This was no ordinary game of tag: Just as the elementary-school children were getting the hang of it, their instructor shouted "STOP!" and changed the game's rules. The children now had to hold a partner's hand and adapt their strategies accordingly. Soon, another "STOP!" Now they had to shrink the playing field to half the gymnasium.
The children, at this point breathing hard and smiling big, were participating in a University of Georgia study exploring the link between physical activity and academic performance. The initial goal was just to keep the students moving, and on that count the program was already an unmitigated success. While most children in elementary schools' phys-ed classes are engaged in moderate to vigorous activity a mere 10 percent of session time, these students (at Chase Street Elementary in Athens) were physically engaged for 64 percent of their 45-minute session-or nearly a half hour.
"We'd like to expand this program to more schools," said professor of kinesiology Bryan McCullick, "because physical activity is important not only for preventing obesity but also for the overall well-being of the child."
Such after-school classes are only part of a broad set of programs at UGA that are addressing one of the most pressing threats to Georgians' health and prosperity. While McCullick and his colleagues focus on reducing obesity in youth through physical activity, others at UGA are exploring how changes to our diets, workplaces, communities, and lifestyles can create a healthier future.
A heavy burden: Never too late
As people age out of the workforce and into retirement, the consequences of obesity become more and more apparent. Obesity accelerates and exacerbates diseases of aging, such as heart disease, while at the same time robbing older adults of mobility and independence, among other costs.
For more than a decade, Mary Ann Johnson, the Bill and June Flatt Professor of Foods and Nutrition, has been exploring the factors that put older adults at risk for obesity; and as a result she has designed and tested interventions to help them lead healthier lives. Working with the Athens Community Council on Aging and senior centers across the state, she has found that it is never too late for older adults to improve their health.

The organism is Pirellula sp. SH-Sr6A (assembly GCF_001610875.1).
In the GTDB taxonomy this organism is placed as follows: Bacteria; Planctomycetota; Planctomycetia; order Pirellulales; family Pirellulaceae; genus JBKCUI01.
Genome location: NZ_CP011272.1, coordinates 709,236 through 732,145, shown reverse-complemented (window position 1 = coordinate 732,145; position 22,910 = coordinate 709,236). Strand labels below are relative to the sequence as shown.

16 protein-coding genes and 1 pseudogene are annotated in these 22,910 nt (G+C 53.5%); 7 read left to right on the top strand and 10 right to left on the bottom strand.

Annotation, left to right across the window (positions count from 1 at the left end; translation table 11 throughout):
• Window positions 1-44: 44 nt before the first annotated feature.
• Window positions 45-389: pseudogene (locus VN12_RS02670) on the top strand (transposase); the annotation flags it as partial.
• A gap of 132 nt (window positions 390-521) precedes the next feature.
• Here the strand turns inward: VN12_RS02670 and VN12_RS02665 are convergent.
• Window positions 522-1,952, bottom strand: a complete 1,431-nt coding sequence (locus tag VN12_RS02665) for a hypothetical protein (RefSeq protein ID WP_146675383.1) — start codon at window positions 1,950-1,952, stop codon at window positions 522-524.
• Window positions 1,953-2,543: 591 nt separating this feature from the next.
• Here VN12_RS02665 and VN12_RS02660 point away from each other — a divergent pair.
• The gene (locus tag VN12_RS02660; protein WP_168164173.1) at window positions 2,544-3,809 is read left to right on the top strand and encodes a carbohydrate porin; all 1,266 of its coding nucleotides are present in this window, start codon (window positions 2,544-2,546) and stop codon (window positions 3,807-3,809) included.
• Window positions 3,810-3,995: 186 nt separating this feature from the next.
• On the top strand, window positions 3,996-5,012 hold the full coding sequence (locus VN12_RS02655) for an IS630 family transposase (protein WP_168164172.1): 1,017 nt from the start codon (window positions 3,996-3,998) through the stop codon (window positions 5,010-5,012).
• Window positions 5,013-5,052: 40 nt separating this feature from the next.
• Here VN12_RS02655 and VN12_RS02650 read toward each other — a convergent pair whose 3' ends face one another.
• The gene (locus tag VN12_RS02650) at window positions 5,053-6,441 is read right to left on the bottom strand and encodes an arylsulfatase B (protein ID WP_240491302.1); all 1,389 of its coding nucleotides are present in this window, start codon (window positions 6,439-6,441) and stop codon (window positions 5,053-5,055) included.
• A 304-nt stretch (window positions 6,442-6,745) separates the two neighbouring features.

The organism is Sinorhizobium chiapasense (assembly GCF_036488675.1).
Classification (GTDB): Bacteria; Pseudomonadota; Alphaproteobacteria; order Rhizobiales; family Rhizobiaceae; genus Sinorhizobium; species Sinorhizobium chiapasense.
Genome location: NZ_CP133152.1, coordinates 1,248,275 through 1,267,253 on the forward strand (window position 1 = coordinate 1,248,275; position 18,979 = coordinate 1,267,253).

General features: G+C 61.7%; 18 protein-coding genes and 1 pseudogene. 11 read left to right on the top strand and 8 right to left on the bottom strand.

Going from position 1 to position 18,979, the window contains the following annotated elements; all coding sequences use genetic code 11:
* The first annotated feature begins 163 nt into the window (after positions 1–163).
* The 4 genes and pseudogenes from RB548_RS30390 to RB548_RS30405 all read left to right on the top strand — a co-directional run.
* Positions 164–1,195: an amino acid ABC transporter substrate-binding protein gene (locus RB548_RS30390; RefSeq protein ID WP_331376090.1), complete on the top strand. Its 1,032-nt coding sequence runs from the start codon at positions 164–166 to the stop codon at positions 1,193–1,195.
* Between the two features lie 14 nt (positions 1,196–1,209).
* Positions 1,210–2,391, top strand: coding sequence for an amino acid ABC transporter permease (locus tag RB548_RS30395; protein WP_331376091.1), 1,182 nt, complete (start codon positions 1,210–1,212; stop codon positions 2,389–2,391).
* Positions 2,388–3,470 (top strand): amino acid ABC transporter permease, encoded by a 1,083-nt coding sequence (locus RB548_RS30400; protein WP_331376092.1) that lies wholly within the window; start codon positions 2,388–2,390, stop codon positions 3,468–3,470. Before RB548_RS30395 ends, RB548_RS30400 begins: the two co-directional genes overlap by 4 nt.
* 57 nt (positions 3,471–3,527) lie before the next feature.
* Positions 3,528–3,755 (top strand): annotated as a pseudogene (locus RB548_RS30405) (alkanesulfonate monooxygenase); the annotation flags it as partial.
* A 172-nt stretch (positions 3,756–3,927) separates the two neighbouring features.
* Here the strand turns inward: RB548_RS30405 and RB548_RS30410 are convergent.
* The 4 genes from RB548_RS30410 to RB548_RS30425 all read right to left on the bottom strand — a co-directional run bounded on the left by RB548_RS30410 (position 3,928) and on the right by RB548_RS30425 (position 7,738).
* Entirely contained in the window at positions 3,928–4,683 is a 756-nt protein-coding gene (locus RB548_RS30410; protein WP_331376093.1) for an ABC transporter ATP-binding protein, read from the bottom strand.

One study, a four-month series of classes that included chair-based exercises and encouraged participants to record their number of daily steps with a pedometer, helped them increase their physical activity by 26 percent. As a result, the number of participants reporting good physical function increased from 17 percent to 25 percent. Another series of classes focusing on healthful eating produced a 21-percent increase in the number of participants who consumed at least seven servings of fruits and vegetables daily. “We’ve seen this over and over,” Johnson said. “Older people are willing to change; they just need a little help, guidance, and support.”
A heavy burden: A weight loss pill?
Eating less and exercising more certainly play important roles in preventing obesity, but research suggests that supplements could play a role as well. For more than a decade, Georgia Research Alliance Eminent Scholar and Distinguished Professor Clifton Baile and his colleagues have been exploring the potential of certain plant-based compounds—phytochemicals—as aids to weight loss.
Early research into compounds such as resveratrol, found in red wine and known for its anti-aging effects; and genistein, found in coffee, soy, and other beans; revealed that these compounds can cause fat cells in culture to die. In subsequent studies using mice, however, none of the compounds alone proved to be particularly effective.
But because each phytochemical fights fat in a different way—for example, by reducing the blood supply to existing fat cells, mobilizing the fat from those cells, or by preventing the creation of new fat cells—Baile and his colleagues began exploring what happens when they combined such compounds. In a recent study, they found that older female rats given the combination of vitamin D, resveratrol, genistein, and quercetin (present in certain fruits and vegetables) gained less weight than a control group that did not receive the phytochemical cocktail. Weight gain and bone loss tend to occur at the same time in postmenopausal women, and the scientists found that the rats given the compounds also had greater bone density than the animals in the control group.
Baile and his team will need to test the cocktail in humans, of course, but the results so far are promising. “It really is possible to impact adiposity, or fatness, as well as bone health with the right combination of phytochemicals in the right proportions,” he said.